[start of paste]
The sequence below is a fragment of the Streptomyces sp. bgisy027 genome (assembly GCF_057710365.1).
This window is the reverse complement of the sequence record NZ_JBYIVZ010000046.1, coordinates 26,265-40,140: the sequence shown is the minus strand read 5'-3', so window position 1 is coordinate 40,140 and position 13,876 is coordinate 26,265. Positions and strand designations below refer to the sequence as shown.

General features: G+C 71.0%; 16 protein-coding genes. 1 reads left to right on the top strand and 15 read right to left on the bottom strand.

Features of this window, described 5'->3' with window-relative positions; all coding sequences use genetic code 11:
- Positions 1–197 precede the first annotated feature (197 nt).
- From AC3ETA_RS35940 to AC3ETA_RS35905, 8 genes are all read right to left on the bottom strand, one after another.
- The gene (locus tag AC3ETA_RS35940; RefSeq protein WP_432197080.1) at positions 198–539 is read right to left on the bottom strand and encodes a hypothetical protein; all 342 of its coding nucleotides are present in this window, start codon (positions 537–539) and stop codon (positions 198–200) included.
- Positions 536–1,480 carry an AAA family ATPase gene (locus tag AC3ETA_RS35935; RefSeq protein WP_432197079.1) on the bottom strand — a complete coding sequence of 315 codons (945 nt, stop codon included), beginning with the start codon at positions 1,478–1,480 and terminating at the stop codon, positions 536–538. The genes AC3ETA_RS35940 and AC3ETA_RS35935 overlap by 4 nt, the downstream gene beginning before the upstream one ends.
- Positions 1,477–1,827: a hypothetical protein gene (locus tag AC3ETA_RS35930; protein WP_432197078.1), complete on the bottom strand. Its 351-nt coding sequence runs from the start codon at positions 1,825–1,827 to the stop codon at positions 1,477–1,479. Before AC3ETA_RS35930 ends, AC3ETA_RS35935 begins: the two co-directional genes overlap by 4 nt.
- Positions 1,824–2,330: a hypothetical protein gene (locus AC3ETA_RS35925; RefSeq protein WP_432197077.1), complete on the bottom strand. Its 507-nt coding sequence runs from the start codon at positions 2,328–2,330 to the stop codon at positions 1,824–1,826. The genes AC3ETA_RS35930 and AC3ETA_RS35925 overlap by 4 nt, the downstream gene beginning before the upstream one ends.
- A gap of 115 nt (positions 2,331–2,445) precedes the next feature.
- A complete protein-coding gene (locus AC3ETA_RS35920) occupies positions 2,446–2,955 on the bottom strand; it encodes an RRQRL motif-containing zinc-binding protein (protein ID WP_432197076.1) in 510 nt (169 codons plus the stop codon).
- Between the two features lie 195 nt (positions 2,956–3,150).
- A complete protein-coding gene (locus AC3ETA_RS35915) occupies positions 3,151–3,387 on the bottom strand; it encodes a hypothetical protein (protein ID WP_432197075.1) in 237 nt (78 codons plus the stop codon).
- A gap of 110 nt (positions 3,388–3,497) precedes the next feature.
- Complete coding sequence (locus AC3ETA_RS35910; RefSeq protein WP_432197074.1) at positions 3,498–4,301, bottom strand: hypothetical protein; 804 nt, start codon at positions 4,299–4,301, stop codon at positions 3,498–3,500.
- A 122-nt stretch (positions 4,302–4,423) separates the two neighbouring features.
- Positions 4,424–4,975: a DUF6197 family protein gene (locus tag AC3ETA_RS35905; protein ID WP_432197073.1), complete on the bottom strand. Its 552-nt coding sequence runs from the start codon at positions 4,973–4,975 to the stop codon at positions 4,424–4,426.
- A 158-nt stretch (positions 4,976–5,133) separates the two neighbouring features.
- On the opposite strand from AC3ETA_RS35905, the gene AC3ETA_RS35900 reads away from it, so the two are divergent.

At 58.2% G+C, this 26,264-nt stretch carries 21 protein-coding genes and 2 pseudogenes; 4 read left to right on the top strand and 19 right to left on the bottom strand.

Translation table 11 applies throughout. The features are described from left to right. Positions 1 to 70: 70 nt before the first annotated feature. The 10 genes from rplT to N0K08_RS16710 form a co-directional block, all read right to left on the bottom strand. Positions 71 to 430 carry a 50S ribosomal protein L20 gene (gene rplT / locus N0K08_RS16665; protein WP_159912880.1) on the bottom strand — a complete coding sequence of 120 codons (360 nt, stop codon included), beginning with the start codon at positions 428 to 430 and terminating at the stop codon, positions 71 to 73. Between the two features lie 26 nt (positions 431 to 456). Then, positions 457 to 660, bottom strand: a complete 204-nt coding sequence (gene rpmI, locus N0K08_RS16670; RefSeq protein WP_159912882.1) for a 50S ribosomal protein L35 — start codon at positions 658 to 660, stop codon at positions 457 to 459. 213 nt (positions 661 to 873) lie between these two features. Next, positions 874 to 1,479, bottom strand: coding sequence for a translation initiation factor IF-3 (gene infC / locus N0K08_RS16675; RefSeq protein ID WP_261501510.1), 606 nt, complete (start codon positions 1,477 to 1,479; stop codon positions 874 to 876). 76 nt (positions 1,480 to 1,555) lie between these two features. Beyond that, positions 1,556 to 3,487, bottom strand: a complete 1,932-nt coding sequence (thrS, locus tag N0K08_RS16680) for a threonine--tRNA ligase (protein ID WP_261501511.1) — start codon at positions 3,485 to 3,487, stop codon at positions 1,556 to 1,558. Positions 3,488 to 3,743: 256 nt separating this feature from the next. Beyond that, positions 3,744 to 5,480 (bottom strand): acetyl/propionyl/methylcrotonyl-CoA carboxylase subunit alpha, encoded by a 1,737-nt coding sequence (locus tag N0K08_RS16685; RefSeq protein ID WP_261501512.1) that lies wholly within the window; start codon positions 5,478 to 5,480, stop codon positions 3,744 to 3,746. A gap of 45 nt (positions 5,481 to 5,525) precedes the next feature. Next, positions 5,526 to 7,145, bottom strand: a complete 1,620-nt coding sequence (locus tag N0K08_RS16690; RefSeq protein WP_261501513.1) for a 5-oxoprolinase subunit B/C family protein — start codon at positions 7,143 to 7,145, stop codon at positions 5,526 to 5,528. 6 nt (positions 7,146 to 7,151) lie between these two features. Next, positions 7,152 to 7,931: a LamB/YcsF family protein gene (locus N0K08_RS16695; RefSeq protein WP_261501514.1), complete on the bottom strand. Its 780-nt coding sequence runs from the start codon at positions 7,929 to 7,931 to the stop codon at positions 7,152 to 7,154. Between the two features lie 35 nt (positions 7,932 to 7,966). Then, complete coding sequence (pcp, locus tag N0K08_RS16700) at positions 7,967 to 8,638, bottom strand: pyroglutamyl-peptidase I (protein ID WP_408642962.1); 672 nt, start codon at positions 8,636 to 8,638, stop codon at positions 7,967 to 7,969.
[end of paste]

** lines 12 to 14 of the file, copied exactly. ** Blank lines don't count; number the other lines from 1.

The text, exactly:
- A complete protein-coding gene (locus AC3ETA_RS35920) occupies positions 2,446–2,955 on the bottom strand; it encodes an RRQRL motif-containing zinc-binding protein (protein ID WP_432197076.1) in 510 nt (169 codons plus the stop codon).
- Between the two features lie 195 nt (positions 2,956–3,150).
- A complete protein-coding gene (locus AC3ETA_RS35915) occupies positions 3,151–3,387 on the bottom strand; it encodes a hypothetical protein (protein ID WP_432197075.1) in 237 nt (78 codons plus the stop codon).